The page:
The Difference Between UI and UX Design
- 42645 views
- 4 min
- Sep 11, 2019
In the world of technology new terms appear every day. But though the term UX has been around for a while, people still confuse ‘UX’ and ‘UI’. At Rubygarage, we believe that UX and UI complement each other. Specifically, we believe that User Interface (UI) should be seen as a part of User Experience (UX). Let’s see why.
"User experience" refers to a person’s interactions with a product, application, or operating system. So designing a user experience – or in other words, creating a UX – means defining the way a product operates and how it meets a user’s needs. It’s obvious that a UX should be clear, comfortable and user-friendly. A great UX is deliberate and elaborate; you don’t even notice it when using a website.
What problems does UX solve in 2019?
A good UX makes website navigation simple even for first-time visitors. If a user can’t figure out how to sign up, change their password, or get to their shopping cart, then there's a clear problem with the UX. An effective UX smoothly guides a user through a website or an application. In one of our designs for German cosmetics brand ARTDECO, our team designed a one-page checkout to increase the conversion rate and simplify the checkout process.
We also adapted all storefront layouts according to principles of responsive design, meaning that the website responds to the device it’s being displayed on and shows a version of the site that looks great on that device.
However, user experience is not only about positioning blocks and creating layouts. After all, we need an interface to be an intermediator between the user and the product.
The User Interface includes all the controls, buttons, blocks and elements of an application – the visual elements which create a product’s feel and its unique image. Developing a UI involves selecting colors, defining corporate identity, and following the latest design principles. When working on UI, designers focus on creating the character of a product and enhancing its look. There is a reason for this: an interface is the first thing that grabs a user’s attention when they visit a website. UI also plays an important role in a user’s decision to stay on a website or leave it immediately.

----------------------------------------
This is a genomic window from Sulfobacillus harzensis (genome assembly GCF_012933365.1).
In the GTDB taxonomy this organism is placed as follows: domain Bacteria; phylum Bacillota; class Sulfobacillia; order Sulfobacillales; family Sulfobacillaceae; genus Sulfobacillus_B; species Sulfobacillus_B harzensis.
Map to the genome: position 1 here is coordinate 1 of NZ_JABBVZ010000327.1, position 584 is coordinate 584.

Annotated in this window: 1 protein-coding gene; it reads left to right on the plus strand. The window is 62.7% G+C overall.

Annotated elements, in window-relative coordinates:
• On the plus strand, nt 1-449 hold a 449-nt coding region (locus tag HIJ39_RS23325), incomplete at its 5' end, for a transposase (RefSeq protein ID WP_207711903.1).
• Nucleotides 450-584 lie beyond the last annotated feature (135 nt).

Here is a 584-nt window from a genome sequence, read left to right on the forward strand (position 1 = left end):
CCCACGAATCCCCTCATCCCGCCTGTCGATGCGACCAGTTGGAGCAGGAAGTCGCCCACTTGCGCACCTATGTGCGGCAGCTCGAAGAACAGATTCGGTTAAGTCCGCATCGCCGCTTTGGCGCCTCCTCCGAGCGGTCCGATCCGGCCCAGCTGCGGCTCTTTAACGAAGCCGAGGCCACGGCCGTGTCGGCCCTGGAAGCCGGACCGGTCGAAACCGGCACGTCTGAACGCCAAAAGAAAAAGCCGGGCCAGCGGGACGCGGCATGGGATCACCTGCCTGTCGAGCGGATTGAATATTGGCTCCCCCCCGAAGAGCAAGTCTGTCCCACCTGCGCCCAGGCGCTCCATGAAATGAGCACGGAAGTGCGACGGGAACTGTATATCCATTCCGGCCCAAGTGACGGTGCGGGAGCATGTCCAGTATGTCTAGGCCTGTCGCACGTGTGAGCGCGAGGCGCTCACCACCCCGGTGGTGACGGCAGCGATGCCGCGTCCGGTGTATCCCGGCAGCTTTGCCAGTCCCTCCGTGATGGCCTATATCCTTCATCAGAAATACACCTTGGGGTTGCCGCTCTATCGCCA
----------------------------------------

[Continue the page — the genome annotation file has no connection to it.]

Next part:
When designing the interface for the ARTDECO website, we chose clean, lucid colors: black, white, magenta. This fits with the ARTDECO philosophy. Our design team also chose a minimalist style that emphasizes fashion and beauty. We followed ARTDECO guidelines to maintain their recognized brand image and highlight ARTDECO’s signature style.
Why UI doesn’t work without UX
There are many heated discussions about the terms UX and UI. Some claim that these concepts are dramatically different and cannot be compared; others see UX and UI as inseparable concepts that complement each other. At Rubygarage we believe that UI is an inseparable part of User Experience. UI and UX go hand-in-hand, which is why we always see these concepts written together as UI/UX.
In this regard, most specialists agree: no matter how great your UI is, it cannot be effective if it’s not backed up by a satisfying user experience. In other words, there is no point in making a design with high-resolution images, gradients and textures if necessary pages (for example, error page or success page) are missing.
Medium is a great example of blending quality UI and UX. Medium is a blogging platform with a clean and attractive layout. Medium’s UX attracts bloggers with its simple layout, designed to satisfy readers and writers. Their UX lets you navigate new and trending articles.
On Medium, the positioning of text, the distance between lines, and the alignment of text offer a great reading experience. In addition, Medium provides elaborate fonts which enable the author to show emphasis.
Since its launch, Medium has received much praise from famous designers including @vanschneider, @hellostanley, and @kurtvarner, as well as corporations including CreativeDash, Marvel App, Awwwards, Dropbox inc, Ramotion, Sketch App, and InVision.
Let’s sum things up
At Rubygarage we see UX as a global term that defines user’s feelings and comfort when working with an application. UI is the part of UX that enables users to interact with a product and makes a first impression. It’s important to remember that designing a good-looking app is not enough to guarantee high conversion rates and low bounce rates; UX addresses these concerns, as well as other factors that influence user loyalty.
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